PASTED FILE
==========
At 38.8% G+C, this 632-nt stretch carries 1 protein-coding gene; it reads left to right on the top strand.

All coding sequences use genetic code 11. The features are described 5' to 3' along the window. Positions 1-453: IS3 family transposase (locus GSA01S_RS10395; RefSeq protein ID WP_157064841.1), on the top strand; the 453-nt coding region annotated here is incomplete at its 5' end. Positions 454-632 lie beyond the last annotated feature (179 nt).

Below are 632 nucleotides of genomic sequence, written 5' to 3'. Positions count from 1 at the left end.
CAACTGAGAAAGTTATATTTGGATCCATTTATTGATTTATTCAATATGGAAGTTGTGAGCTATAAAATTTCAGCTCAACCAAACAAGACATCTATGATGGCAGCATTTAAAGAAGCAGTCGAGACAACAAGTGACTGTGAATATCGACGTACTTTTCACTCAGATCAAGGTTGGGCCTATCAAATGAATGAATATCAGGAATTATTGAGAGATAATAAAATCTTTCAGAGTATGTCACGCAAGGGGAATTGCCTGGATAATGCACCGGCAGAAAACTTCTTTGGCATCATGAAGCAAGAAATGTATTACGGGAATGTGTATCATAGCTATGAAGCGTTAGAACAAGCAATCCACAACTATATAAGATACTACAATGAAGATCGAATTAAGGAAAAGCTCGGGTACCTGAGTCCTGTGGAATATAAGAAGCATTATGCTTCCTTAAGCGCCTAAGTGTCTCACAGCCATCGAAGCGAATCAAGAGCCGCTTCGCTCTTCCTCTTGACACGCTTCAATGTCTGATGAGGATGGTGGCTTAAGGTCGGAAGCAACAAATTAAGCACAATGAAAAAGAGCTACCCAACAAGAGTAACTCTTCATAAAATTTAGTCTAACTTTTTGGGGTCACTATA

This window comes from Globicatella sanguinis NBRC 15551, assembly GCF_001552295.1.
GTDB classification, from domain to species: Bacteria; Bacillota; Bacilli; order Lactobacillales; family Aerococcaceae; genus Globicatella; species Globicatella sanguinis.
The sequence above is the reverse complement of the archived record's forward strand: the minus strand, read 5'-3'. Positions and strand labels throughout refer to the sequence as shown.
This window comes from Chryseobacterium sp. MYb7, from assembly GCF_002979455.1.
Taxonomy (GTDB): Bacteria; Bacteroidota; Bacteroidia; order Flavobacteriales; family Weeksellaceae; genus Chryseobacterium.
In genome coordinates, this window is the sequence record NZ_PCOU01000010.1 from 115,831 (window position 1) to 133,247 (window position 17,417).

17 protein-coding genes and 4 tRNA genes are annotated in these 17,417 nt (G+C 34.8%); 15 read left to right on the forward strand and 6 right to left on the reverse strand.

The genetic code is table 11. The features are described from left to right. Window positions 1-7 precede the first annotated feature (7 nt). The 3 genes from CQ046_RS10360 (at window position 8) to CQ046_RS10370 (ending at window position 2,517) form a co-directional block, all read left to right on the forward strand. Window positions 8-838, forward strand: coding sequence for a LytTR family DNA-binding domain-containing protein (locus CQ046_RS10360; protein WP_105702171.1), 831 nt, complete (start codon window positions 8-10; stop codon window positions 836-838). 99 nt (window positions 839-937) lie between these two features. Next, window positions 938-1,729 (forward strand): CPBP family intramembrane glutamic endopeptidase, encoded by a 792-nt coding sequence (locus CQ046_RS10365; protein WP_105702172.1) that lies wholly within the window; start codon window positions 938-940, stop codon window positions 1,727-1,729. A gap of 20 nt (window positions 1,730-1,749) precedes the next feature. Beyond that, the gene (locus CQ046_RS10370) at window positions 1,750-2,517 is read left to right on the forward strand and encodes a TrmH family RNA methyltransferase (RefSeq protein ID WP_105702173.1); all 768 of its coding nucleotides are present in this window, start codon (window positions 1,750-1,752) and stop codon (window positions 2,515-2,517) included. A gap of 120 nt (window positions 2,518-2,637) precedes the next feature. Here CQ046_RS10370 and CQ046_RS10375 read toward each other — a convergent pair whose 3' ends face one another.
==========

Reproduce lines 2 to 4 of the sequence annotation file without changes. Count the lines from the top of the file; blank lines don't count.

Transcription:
All coding sequences use genetic code 11. The features are described 5' to 3' along the window. Positions 1-453: IS3 family transposase (locus GSA01S_RS10395; RefSeq protein ID WP_157064841.1), on the top strand; the 453-nt coding region annotated here is incomplete at its 5' end. Positions 454-632 lie beyond the last annotated feature (179 nt).

Below are 632 nucleotides of genomic sequence, written 5' to 3'. Positions count from 1 at the left end.
CAACTGAGAAAGTTATATTTGGATCCATTTATTGATTTATTCAATATGGAAGTTGTGAGCTATAAAATTTCAGCTCAACCAAACAAGACATCTATGATGGCAGCATTTAAAGAAGCAGTCGAGACAACAAGTGACTGTGAATATCGACGTACTTTTCACTCAGATCAAGGTTGGGCCTATCAAATGAATGAATATCAGGAATTATTGAGAGATAATAAAATCTTTCAGAGTATGTCACGCAAGGGGAATTGCCTGGATAATGCACCGGCAGAAAACTTCTTTGGCATCATGAAGCAAGAAATGTATTACGGGAATGTGTATCATAGCTATGAAGCGTTAGAACAAGCAATCCACAACTATATAAGATACTACAATGAAGATCGAATTAAGGAAAAGCTCGGGTACCTGAGTCCTGTGGAATATAAGAAGCATTATGCTTCCTTAAGCGCCTAAGTGTCTCACAGCCATCGAAGCGAATCAAGAGCCGCTTCGCTCTTCCTCTTGACACGCTTCAATGTCTGATGAGGATGGTGGCTTAAGGTCGGAAGCAACAAATTAAGCACAATGAAAAAGAGCTACCCAACAAGAGTAACTCTTCATAAAATTTAGTCTAACTTTTTGGGGTCACTATA